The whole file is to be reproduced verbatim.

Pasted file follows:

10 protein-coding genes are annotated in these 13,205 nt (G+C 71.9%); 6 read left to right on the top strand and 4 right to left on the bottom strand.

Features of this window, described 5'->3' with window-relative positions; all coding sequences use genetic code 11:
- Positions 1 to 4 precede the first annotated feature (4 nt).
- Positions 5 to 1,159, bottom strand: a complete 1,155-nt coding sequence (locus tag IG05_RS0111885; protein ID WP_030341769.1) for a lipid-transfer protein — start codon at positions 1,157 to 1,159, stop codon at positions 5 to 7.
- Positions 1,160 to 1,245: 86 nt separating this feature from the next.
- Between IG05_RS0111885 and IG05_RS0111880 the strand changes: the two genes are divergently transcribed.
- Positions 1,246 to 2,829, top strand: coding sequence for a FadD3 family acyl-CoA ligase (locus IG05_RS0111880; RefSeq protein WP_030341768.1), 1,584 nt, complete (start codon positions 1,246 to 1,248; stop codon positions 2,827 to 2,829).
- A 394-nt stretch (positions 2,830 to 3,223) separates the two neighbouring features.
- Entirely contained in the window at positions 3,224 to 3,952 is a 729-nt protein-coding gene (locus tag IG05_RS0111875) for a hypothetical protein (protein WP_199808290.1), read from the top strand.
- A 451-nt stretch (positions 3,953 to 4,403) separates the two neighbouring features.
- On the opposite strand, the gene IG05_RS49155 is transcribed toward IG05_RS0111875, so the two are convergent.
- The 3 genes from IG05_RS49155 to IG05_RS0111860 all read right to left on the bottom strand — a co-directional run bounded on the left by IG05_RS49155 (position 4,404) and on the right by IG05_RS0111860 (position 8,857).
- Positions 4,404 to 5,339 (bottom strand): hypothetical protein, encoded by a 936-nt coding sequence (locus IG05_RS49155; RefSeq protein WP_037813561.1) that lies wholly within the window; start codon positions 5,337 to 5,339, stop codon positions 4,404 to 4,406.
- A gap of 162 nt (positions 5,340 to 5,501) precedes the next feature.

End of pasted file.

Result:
10 protein-coding genes are annotated in these 13,205 nt (G+C 71.9%); 6 read left to right on the top strand and 4 right to left on the bottom strand.

Features of this window, described 5'->3' with window-relative positions; all coding sequences use genetic code 11:
- Positions 1 to 4 precede the first annotated feature (4 nt).
- Positions 5 to 1,159, bottom strand: a complete 1,155-nt coding sequence (locus tag IG05_RS0111885; protein ID WP_030341769.1) for a lipid-transfer protein — start codon at positions 1,157 to 1,159, stop codon at positions 5 to 7.
- Positions 1,160 to 1,245: 86 nt separating this feature from the next.
- Between IG05_RS0111885 and IG05_RS0111880 the strand changes: the two genes are divergently transcribed.
- Positions 1,246 to 2,829, top strand: coding sequence for a FadD3 family acyl-CoA ligase (locus IG05_RS0111880; RefSeq protein WP_030341768.1), 1,584 nt, complete (start codon positions 1,246 to 1,248; stop codon positions 2,827 to 2,829).
- A 394-nt stretch (positions 2,830 to 3,223) separates the two neighbouring features.
- Entirely contained in the window at positions 3,224 to 3,952 is a 729-nt protein-coding gene (locus tag IG05_RS0111875) for a hypothetical protein (protein WP_199808290.1), read from the top strand.
- A 451-nt stretch (positions 3,953 to 4,403) separates the two neighbouring features.
- On the opposite strand, the gene IG05_RS49155 is transcribed toward IG05_RS0111875, so the two are convergent.
- The 3 genes from IG05_RS49155 to IG05_RS0111860 all read right to left on the bottom strand — a co-directional run bounded on the left by IG05_RS49155 (position 4,404) and on the right by IG05_RS0111860 (position 8,857).
- Positions 4,404 to 5,339 (bottom strand): hypothetical protein, encoded by a 936-nt coding sequence (locus IG05_RS49155; RefSeq protein WP_037813561.1) that lies wholly within the window; start codon positions 5,337 to 5,339, stop codon positions 4,404 to 4,406.
- A gap of 162 nt (positions 5,340 to 5,501) precedes the next feature.